The Art of Concrete Series

We’ve consulted with the client on their photo studio infinity look and prepared the site in earlier posts on the Art of Concrete.  The final phase is pouring the concrete.

While concrete is poured

Color fillers are added on-site prior to the pour.  The bags are literally thrown full into the hopper to fully mix with the concrete.  The additive should not be applied to a single layer or after the pour as that can prevent an even color.

As the concrete is poured, concrete technicians use rakes to distribute the mix and even out temperature. Tools called screeds and floats are used to level ridges, fill voids, and scrape away excess cement.  Masonry trowels are the primary tool to mix and smooth the cement. The concrete can also be shaped, such as to add a slope down to an entrance or provide drainage after cars are washed.  As sections of the floor are finished, a steel finishing trowel can be used for a smooth texture. This trowel helps bring water to the surface.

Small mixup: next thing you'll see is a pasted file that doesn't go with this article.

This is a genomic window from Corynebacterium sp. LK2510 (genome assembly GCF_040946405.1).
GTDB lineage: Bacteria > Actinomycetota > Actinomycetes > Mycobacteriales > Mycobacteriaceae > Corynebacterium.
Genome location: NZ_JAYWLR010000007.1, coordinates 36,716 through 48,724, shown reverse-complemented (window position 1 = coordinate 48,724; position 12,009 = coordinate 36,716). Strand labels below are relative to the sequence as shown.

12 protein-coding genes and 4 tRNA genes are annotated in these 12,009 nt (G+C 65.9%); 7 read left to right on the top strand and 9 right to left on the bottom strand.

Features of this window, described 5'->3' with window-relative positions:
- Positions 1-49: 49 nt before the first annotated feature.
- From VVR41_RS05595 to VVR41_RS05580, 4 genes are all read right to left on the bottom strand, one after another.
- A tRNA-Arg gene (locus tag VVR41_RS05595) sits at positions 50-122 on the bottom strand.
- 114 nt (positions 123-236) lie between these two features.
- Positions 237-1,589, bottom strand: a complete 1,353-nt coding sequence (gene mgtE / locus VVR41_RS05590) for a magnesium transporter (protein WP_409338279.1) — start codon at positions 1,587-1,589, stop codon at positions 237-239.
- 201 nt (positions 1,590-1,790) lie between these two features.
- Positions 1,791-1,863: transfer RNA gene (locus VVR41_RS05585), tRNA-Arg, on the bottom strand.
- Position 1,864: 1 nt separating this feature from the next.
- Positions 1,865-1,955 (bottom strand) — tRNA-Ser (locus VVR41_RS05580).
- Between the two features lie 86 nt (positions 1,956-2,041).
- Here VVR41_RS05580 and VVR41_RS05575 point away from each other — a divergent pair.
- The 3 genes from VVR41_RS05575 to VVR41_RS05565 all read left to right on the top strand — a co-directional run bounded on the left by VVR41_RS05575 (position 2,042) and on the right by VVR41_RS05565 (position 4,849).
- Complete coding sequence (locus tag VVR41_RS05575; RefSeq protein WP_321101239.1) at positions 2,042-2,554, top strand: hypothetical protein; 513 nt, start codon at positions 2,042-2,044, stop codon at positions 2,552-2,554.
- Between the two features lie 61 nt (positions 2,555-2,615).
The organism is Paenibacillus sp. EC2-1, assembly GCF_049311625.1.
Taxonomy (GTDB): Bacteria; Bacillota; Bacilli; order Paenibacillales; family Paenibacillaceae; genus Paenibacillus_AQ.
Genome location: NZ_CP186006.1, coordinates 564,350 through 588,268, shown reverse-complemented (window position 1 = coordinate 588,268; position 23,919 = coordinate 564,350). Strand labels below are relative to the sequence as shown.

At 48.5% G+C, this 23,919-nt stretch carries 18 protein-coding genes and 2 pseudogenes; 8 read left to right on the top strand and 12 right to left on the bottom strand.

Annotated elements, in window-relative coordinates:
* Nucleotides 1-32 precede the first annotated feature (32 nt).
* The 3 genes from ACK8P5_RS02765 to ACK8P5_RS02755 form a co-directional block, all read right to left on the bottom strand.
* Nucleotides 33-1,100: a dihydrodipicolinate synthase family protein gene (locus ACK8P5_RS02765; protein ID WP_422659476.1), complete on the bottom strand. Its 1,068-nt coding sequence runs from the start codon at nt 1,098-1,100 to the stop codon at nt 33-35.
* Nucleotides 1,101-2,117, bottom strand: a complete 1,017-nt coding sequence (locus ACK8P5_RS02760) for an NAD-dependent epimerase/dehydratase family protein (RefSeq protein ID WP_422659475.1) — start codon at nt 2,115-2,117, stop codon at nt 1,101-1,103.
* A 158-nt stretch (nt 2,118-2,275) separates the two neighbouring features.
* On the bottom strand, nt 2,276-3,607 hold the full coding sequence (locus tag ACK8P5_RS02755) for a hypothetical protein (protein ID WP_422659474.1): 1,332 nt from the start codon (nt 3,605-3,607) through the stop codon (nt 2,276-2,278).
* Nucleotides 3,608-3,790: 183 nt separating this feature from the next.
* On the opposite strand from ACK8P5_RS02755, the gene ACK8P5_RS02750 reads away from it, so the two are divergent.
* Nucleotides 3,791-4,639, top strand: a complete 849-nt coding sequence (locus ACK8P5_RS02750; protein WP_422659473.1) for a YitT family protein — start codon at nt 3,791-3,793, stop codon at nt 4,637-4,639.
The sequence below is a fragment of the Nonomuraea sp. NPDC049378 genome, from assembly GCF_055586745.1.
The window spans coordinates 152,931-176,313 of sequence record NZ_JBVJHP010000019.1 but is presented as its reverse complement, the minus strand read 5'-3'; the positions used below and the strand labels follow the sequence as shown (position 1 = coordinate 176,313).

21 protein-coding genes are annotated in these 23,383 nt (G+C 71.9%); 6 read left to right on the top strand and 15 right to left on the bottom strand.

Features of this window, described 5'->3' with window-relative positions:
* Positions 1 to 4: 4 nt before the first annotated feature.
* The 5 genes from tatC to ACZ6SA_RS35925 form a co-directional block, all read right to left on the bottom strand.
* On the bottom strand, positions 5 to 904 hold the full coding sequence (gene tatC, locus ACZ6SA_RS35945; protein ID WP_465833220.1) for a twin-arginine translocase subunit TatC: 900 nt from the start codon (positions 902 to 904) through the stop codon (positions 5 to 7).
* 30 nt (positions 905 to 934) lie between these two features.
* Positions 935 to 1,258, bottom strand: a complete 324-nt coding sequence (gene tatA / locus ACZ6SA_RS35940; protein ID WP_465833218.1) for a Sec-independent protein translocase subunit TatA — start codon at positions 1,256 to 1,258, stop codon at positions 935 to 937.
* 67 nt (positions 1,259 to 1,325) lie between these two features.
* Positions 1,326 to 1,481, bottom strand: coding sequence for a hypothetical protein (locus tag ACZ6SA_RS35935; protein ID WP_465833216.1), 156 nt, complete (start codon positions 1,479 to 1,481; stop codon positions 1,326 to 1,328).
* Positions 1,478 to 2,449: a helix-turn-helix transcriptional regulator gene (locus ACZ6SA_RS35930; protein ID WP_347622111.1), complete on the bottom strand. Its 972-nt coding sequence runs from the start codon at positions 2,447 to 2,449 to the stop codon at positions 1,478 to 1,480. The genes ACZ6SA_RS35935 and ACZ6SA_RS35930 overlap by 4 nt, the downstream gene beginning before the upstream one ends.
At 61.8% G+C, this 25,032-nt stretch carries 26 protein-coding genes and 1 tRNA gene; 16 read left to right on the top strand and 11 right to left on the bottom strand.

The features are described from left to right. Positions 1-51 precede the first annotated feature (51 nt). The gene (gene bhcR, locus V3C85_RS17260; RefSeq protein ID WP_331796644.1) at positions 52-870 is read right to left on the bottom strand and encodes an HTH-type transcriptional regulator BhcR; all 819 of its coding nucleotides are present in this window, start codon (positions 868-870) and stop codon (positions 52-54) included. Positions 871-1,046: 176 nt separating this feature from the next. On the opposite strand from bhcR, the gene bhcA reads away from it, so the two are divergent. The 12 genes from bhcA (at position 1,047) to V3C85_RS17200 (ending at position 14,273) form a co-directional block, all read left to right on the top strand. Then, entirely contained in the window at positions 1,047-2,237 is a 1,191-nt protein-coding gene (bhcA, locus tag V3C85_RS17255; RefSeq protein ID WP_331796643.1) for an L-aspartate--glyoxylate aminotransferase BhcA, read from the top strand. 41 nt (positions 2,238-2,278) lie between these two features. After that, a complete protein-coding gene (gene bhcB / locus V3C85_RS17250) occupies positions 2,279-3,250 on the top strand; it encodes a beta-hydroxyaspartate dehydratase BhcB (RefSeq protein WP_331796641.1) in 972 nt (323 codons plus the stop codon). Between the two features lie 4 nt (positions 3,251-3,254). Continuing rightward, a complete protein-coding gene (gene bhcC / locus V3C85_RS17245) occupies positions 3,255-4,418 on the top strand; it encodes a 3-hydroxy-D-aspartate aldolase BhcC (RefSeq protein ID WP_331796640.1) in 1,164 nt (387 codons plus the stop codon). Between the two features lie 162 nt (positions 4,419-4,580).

When the truck goes, the concrete team stays

Concrete is far from done when pouring is completed. Concrete can take from a few to several hours to “finish” after the pour.  Finishing is the process of creating a concrete surface for the desired texture, smoothness, and durability. Finishing time depends on the concrete volume and surface area, the temperature and humidity, and anyadditives like an accelerator.

As the concrete dries, the internal temperature rises.  The concrete crew stays and continues to work the concrete until it’s finished.  They  occasionally mist the surface with water and groom the concrete to maintain consistency, height, and shape.

Finished but not done

While concrete may be finished in under a day, it’s still undergoing physical changes. This process of curing is what determines its final strength and durability.  Concrete should be sprayed with water a few times a day for a week after finishing for best curing.

Concrete sets in 24 to 48 hours at which time you can walk on it.  It’s partially cured within a week and generally fully cured in 28 days.